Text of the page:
Tel Aviv stocks reversed from mild morning gains to end in the red, on assessments that any improvement in the world markets yesterday and today will be short-lived.

Stocks started Wednesday in the green, lifted by gains on Wall Street and in European markets Tuesday evening, and the shekel's rebound against the dollar in early morning trade. Yesterday the world's stocks sprung back strongly from their plunge on Monday, and the shekel inched up against the dollar by 0.2%. Today the shekel climbed even more.

But although Tel Aviv stocks proved resilient to the bedlam spreading through the globe's exchanges, market players shrugged and attributed the robustness to the low turnovers and the general public's absence from the arena. There was nobody there to panic, they say.

DBM Investment House manager Rami Dror says Tuesday's correction to Monday's plunge did not indicate a change in trend. As for the local market, he sees the Israeli government failing to stay within its deficit boundaries this year. The government's growing shortfall in tax collection, compared with forecasts on which the 2002 budget was based, will force the treasury to step up its bond issues, Dror predicts, which will impose more pressure on the already-battered sector of government paper.

On Monday the treasury raised NIS 500 million through an offering of fixed-interest shekel-denominated Shahar bonds, which went at yields of 12%. Despite that sky-high yield, Dror deemed the offering a success, since it closed at a yield below expectations. He noted that foreign institutionals sold Shahar bonds short and bought dollars. Yesterday's trend, of Shahars rising and the dollar falling, could attest that they are closing their positions, he said.

The Maof-25 index ended down 1% to 344 points and the TA-100 index sagged by 0.7% to 335.6 points. The Tel-Tech-15 index kept its lead, albeit a slim one, ending on a gain of 0.1%. Total turnover was slim at NSI 168.5 million.

Israeli agrochemicals company

Makhteshim Agan Industries (TASE:

MAIN

) rose by 3.3% as investors smiled on its agreement, revealed today, to buy a series of agreements for products and rights over pesticide products from the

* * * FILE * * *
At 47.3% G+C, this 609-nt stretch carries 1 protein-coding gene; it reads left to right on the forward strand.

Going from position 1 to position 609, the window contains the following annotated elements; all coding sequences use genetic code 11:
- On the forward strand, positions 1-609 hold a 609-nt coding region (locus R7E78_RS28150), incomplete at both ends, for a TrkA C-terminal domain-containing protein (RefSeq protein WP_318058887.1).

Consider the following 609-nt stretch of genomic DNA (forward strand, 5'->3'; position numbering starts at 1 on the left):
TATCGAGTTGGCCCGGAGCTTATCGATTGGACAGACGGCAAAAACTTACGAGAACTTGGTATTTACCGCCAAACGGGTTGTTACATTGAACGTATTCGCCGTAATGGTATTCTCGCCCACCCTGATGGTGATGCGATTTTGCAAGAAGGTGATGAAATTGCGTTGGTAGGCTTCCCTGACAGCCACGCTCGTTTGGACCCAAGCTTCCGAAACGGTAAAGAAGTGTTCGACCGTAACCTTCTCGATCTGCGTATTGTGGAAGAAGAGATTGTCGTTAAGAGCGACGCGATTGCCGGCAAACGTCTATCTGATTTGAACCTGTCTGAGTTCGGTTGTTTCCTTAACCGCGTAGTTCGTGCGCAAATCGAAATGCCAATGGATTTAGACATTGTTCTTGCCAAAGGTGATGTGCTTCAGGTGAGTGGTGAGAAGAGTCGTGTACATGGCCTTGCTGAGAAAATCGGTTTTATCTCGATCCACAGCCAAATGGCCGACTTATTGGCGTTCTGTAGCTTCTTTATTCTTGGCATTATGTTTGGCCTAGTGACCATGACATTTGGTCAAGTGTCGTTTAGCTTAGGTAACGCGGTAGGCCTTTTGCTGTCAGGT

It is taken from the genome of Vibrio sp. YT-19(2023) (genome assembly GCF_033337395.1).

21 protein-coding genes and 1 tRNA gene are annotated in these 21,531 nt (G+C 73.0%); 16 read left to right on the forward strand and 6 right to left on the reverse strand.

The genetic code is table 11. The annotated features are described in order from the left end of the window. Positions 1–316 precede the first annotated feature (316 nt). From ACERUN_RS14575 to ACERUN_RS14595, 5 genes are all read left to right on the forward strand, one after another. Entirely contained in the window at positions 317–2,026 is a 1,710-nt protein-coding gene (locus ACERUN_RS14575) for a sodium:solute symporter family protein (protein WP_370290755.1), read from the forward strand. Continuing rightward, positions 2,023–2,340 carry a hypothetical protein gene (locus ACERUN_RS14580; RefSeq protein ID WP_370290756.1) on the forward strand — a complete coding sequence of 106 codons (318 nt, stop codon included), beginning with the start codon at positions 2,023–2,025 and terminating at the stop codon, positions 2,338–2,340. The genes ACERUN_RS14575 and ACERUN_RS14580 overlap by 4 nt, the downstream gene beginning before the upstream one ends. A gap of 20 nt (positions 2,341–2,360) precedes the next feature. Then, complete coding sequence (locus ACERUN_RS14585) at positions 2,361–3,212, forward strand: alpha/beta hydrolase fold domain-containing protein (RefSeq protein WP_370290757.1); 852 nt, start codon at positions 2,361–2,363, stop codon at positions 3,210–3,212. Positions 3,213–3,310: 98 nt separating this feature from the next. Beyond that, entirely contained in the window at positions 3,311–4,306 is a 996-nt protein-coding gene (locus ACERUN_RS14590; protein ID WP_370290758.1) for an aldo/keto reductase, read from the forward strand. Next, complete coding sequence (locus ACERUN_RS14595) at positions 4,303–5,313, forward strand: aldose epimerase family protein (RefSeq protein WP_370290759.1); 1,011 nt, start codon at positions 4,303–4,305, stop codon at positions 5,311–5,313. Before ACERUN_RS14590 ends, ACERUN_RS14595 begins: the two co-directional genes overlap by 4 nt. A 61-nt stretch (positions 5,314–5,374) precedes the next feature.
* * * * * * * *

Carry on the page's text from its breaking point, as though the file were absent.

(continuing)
Bayer

(NYSE:BAY) conglomerate. Makhteshim is paying €154 million for the whole enchilada, including inventories. The operations the Israeli agrochemicals maker is buying generated sales of €88 million in 2001.

Eyes were on

United Mizrahi Bank (TASE:

MZRH

) stock after

Ma'ariv

wrote today that Migdal has laid out the terms for taking over the Ofer Bros' 26% stake in the bank, if the insurer's Italian parent company, Generali, agrees. Migdal is reportedly prepared to pay a premium over the bank's shareholders equity value. But first, Migdal will lhave to sell its 10% stake in

Bank Leumi Le-Israel(TASE:

LUMI

),

Ma'ariv

points out.

In any case, Mizrahi fell 1.8% and Leumi reversed to fall 1.2% on NIS 13.8 million turnover. Migdal started flat but gradually gained momentum - downwards, ending on a loss of 2.8%.

Generic drugs giant

Teva Pharmaceuticals

(Nasdaq:

TEVA

) surged by 1.1%.

The Formula group announced a reorganization, in which the operations of

New Applicom (TASE:

APLI

),

Sintec Advanced Technologies (NYSE, TASE:

SYTC

) and

Sivan Training and Systems (NYSE, TASE:

SVAN

) would be merged into

Matrix (TASE:

MTRX

). The first three will be delisted.

What did the market think? New Applicom climbed 8.3%, Sintec inched up by 0.4%, Sivan gained 44% - and Formula lost 0.1%, while Matrix sank by 0.7%. All of those were on low turnovers.